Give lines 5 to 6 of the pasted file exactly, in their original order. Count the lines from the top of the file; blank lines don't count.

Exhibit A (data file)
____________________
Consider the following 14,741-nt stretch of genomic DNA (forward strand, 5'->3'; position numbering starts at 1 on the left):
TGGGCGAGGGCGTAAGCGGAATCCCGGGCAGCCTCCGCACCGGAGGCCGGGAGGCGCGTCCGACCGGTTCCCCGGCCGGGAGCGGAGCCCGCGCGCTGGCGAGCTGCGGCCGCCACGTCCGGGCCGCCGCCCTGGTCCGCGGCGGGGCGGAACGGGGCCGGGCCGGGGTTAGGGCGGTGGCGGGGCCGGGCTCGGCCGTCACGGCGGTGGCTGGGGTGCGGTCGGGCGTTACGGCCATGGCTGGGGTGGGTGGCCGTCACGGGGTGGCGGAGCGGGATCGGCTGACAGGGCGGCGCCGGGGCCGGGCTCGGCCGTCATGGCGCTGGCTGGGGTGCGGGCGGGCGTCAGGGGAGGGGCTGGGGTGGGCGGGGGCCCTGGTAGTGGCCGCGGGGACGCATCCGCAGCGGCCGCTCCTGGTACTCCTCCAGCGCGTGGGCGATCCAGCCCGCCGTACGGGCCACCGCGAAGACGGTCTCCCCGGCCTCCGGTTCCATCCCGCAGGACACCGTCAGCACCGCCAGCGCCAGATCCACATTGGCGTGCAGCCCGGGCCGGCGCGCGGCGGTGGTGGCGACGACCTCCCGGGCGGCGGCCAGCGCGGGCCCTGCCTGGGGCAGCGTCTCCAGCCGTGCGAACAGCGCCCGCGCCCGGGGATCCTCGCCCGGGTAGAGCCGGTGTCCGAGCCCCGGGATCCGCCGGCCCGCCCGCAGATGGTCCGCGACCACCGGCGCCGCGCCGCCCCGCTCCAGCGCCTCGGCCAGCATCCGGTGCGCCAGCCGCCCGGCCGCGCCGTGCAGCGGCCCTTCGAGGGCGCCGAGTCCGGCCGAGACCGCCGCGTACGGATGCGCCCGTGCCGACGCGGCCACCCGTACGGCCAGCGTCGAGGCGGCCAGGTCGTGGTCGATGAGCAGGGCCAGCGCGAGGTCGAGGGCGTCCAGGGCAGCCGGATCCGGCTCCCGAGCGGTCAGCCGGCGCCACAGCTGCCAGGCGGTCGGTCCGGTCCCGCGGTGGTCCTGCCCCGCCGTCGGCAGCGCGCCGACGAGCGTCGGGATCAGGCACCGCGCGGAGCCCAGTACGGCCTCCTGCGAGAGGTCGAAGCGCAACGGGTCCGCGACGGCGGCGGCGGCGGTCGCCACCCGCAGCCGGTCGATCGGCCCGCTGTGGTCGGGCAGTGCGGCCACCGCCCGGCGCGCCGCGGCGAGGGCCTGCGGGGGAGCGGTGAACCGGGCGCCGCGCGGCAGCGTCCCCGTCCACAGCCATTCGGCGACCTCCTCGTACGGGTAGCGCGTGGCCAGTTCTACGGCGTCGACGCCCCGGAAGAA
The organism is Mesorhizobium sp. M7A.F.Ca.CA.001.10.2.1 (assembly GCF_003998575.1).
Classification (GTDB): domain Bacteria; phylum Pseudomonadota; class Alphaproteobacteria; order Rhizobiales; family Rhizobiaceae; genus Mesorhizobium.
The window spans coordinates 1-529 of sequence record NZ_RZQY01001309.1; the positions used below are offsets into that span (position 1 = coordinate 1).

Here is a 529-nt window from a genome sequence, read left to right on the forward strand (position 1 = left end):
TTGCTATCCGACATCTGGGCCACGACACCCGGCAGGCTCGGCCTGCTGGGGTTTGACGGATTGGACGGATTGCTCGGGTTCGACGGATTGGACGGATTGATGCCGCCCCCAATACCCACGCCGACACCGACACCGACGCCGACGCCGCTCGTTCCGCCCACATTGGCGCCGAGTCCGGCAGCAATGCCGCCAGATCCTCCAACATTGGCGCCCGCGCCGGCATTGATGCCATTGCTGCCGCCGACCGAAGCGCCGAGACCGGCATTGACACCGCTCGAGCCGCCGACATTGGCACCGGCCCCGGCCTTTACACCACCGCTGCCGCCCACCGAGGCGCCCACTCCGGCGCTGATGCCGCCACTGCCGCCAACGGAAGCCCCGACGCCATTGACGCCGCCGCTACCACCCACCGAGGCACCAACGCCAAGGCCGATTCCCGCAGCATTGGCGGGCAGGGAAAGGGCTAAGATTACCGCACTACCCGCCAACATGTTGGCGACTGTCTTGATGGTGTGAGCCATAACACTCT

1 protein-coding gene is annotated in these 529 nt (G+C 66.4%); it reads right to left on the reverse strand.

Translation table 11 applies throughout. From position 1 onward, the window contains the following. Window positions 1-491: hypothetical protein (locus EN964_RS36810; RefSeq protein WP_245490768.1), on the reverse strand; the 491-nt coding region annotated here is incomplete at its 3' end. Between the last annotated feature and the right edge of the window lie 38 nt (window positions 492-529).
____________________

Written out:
The window spans coordinates 1-529 of sequence record NZ_RZQY01001309.1; the positions used below are offsets into that span (position 1 = coordinate 1).

Here is a 529-nt window from a genome sequence, read left to right on the forward strand (position 1 = left end):